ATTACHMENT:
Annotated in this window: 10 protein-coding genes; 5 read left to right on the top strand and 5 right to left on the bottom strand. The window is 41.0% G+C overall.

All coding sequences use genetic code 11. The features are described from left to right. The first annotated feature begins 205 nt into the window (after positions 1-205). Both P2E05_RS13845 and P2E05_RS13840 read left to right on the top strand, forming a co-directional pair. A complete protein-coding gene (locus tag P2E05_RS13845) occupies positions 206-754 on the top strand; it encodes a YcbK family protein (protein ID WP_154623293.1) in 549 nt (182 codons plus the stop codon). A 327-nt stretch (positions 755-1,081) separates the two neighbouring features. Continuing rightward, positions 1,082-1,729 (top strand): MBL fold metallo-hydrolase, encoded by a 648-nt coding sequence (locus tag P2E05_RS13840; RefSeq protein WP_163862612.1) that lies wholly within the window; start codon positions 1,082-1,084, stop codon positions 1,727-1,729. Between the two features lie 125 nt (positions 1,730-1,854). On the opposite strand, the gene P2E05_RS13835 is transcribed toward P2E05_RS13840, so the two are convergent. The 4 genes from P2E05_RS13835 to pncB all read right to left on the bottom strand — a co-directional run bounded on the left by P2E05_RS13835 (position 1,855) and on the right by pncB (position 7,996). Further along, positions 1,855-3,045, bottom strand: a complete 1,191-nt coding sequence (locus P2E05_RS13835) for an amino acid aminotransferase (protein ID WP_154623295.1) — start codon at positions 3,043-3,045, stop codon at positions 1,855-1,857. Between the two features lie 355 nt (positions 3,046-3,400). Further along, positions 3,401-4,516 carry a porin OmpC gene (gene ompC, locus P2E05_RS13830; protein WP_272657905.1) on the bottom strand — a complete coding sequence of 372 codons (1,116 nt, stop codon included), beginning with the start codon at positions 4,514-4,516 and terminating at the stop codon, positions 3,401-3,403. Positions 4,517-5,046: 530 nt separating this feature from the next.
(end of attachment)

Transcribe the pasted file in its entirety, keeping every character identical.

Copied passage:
Annotated in this window: 10 protein-coding genes; 5 read left to right on the top strand and 5 right to left on the bottom strand. The window is 41.0% G+C overall.

All coding sequences use genetic code 11. The features are described from left to right. The first annotated feature begins 205 nt into the window (after positions 1-205). Both P2E05_RS13845 and P2E05_RS13840 read left to right on the top strand, forming a co-directional pair. A complete protein-coding gene (locus tag P2E05_RS13845) occupies positions 206-754 on the top strand; it encodes a YcbK family protein (protein ID WP_154623293.1) in 549 nt (182 codons plus the stop codon). A 327-nt stretch (positions 755-1,081) separates the two neighbouring features. Continuing rightward, positions 1,082-1,729 (top strand): MBL fold metallo-hydrolase, encoded by a 648-nt coding sequence (locus tag P2E05_RS13840; RefSeq protein WP_163862612.1) that lies wholly within the window; start codon positions 1,082-1,084, stop codon positions 1,727-1,729. Between the two features lie 125 nt (positions 1,730-1,854). On the opposite strand, the gene P2E05_RS13835 is transcribed toward P2E05_RS13840, so the two are convergent. The 4 genes from P2E05_RS13835 to pncB all read right to left on the bottom strand — a co-directional run bounded on the left by P2E05_RS13835 (position 1,855) and on the right by pncB (position 7,996). Further along, positions 1,855-3,045, bottom strand: a complete 1,191-nt coding sequence (locus P2E05_RS13835) for an amino acid aminotransferase (protein ID WP_154623295.1) — start codon at positions 3,043-3,045, stop codon at positions 1,855-1,857. Between the two features lie 355 nt (positions 3,046-3,400). Further along, positions 3,401-4,516 carry a porin OmpC gene (gene ompC, locus P2E05_RS13830; protein WP_272657905.1) on the bottom strand — a complete coding sequence of 372 codons (1,116 nt, stop codon included), beginning with the start codon at positions 4,514-4,516 and terminating at the stop codon, positions 3,401-3,403. Positions 4,517-5,046: 530 nt separating this feature from the next.